Staff Spotlight: Jeremy Hinsdale, Senior Web Producer
This Staff focus The series features Earth Institute staff from Morningside, Lamont and Irvine Medical Center campuses.This series aims to highlight the important work done by our staff to keep the Earth Institute running smoothly and support us mission Lead the world on a more sustainable path. These interviews discuss the careers of the staff, their interest in our research, and insights that may be relevant and useful to the rest of us.
The focus of this month is Jeremy Hinsdale, senior web producer on the communications team at the Earth Institute.
How did you establish contact with the Earth Institute?
My previous position was a technical producer of TV shows Now in PBS. NOW is produced by a team of first-class journalists and is a much-needed voice in the media field in the 2000s. When the operation of NOW ended in 2010, I was determined to continue working for an organization that had a positive impact on the world. I heard the good news from the Earth Institute, so when there was a vacancy at EI, I quickly applied.Fortunately, the tech guru is my resume Arif Nori Pulled out of a big hat.
Strangely, shortly after I was hired, whenever Mr. Noori went on vacation, he started pranking. Once, when we were away, Gumby and Pokey playfully TP his monitor. Maybe one day, this jackal will be caught on the spot, but I won’t bet.
What makes your work interesting and enjoyable?
Working at the intersection of cutting-edge science, education, and practice is awesome.As part of the communications department, my job is to help translate The surprising breadth of research at the Earth Institute When it comes to the web, I really enjoy working with researchers to create innovative, interactive, data-driven visualizations and components.I’m always learning new things, whether it’s about Increase heat and humidity, Lead radiation from the fire in Notre Dame de Paris, Or Rainwater harvesting in Mexico City.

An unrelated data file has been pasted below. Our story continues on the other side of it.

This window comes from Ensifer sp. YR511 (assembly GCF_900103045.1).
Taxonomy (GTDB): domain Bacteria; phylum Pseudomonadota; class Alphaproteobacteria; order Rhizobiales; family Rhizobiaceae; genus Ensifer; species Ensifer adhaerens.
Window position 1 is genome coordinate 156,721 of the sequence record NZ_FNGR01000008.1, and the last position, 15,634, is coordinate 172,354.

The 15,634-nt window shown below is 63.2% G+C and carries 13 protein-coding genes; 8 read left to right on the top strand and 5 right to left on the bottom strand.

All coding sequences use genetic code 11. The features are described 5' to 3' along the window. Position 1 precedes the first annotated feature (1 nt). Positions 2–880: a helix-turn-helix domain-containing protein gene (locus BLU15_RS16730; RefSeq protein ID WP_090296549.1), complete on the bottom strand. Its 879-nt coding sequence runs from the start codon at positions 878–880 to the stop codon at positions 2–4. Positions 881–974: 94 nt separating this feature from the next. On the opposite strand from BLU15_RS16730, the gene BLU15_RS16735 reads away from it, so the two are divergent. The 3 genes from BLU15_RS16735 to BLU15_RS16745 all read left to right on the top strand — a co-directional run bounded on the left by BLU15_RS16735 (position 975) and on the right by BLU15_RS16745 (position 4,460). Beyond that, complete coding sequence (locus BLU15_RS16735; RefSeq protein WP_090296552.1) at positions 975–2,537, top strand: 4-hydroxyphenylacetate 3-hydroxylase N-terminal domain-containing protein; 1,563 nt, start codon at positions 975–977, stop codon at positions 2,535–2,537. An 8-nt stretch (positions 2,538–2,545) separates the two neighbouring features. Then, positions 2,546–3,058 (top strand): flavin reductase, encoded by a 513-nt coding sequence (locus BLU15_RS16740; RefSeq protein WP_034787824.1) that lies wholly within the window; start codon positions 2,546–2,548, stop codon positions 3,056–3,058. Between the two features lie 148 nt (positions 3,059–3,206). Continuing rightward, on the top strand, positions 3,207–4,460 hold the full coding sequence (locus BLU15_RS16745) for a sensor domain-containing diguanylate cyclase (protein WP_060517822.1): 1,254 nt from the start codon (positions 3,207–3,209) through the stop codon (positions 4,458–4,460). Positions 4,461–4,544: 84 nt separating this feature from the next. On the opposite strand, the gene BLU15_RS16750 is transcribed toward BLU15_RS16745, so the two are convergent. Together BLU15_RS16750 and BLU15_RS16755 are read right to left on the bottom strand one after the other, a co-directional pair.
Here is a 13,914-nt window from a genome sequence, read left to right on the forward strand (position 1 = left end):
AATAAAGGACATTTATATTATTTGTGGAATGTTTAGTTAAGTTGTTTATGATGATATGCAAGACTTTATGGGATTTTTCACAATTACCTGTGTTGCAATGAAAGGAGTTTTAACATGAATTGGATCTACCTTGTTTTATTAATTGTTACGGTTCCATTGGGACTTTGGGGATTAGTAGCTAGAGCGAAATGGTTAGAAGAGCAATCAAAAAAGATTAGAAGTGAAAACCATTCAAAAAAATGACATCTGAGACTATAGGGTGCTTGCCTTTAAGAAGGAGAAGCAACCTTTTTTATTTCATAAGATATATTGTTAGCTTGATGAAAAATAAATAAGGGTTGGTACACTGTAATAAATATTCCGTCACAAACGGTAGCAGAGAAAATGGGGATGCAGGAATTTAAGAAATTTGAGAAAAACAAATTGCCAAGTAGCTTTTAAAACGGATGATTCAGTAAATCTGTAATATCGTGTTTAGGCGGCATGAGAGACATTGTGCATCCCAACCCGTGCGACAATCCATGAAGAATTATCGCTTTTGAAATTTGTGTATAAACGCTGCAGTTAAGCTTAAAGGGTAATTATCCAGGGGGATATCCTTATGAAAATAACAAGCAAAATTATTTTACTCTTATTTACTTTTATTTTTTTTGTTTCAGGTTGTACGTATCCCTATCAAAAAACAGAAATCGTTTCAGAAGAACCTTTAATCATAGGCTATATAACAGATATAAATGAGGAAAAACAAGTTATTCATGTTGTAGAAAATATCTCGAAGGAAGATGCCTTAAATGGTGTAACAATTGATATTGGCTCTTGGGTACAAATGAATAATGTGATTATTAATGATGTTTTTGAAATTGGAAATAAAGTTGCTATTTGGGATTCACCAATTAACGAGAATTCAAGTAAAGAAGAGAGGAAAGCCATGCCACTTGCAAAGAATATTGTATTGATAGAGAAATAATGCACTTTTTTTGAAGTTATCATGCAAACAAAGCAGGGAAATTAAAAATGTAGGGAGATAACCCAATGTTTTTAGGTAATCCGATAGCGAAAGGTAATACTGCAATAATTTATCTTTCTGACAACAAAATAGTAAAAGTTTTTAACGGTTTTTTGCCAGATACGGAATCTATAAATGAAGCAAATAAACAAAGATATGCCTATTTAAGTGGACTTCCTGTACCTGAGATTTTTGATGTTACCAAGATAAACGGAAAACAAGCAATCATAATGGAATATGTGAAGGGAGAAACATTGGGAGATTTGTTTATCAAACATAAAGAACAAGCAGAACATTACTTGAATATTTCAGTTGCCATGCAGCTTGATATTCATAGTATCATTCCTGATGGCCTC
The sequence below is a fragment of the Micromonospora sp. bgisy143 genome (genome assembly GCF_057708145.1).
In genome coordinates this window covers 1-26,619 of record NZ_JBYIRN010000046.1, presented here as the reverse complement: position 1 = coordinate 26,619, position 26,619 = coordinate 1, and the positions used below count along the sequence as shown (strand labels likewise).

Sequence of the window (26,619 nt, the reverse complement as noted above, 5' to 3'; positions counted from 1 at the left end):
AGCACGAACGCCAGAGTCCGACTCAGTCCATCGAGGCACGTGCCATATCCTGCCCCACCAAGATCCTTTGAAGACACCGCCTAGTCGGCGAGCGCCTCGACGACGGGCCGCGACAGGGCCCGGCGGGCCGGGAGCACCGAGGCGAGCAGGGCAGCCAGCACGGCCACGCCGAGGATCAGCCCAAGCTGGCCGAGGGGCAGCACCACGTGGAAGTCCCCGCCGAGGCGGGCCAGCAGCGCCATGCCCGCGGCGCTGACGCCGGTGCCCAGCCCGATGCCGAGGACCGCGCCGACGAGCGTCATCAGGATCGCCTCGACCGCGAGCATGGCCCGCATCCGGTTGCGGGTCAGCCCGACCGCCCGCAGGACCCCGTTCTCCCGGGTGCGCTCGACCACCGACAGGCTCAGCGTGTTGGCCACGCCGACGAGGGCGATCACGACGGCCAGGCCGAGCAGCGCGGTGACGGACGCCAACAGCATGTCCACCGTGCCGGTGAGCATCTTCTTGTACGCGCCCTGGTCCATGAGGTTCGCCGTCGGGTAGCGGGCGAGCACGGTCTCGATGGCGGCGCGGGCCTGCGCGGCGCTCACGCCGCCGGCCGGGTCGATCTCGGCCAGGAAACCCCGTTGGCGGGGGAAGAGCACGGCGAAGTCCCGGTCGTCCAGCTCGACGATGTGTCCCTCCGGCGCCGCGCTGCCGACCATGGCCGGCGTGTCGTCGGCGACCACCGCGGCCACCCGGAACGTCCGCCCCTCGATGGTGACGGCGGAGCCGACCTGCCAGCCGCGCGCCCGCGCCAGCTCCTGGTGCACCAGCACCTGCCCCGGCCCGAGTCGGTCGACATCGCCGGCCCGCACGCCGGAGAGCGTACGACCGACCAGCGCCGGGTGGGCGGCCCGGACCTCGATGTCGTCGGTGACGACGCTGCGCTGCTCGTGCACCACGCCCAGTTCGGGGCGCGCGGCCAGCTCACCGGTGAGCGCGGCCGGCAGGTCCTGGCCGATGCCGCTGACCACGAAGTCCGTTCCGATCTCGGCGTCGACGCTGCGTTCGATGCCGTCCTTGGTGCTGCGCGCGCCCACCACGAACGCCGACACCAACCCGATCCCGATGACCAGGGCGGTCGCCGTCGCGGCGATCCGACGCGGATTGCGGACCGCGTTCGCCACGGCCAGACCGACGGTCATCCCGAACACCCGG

It is now a shameless plug-in: I am always looking for interesting projects, data and cooperation opportunities. So if we can build something cool together, please feel free to contact us!
Since you started working as a memory, has anything impressed you?
There are many things! In 2012, I traveled to India to record The important work of Columbia Water Center is there. This is an eye-opening trip, and I can write a book about the short weeks I spent there.If a photo is really worth a thousand words, then maybe mine Photo article “India, water, culture” Is the short version.
How do you anticipate our new normal?
I hope we can come out of the pandemic with some positive lessons and a new sense of purpose. The pandemic proves that we can reduce global carbon emissions in the context of uncivilized collapse, countries can work together to achieve common goals, and some “old normal” ways of doing things no longer work. We humans are very smart, and when we work together, there are almost no limits to what we can accomplish. What excuse do we have for not doing our best to build a better future?
what is your hobby?
I like riding bicycles and fiddling with bicycles. I believe this is one of the greatest inventions of mankind.My digital art work last year Consciousness generator be listed in SciArt Magazine’s “algorithm” problem. I think I have taken some good photo these years.Somehow, I became interested in dinosaurs earlier this year. After finding some beautiful open source data, I established Dinosaur map. My next pet project involves the “creepy puppets” that friends like to say, so be careful!
What are you going to do next?
I am very happy to be a new part Columbia Climate SchoolThe Climate Institute will bring together some of the brightest researchers, practitioners and students to meet the most pressing challenges facing the planet. Obviously, now is the time to act on climate change and protect our biosphere for the future. We are standing at the foot of a terrible mountain, but we are also about to take the next adventurous step in human history. Let’s start the journey!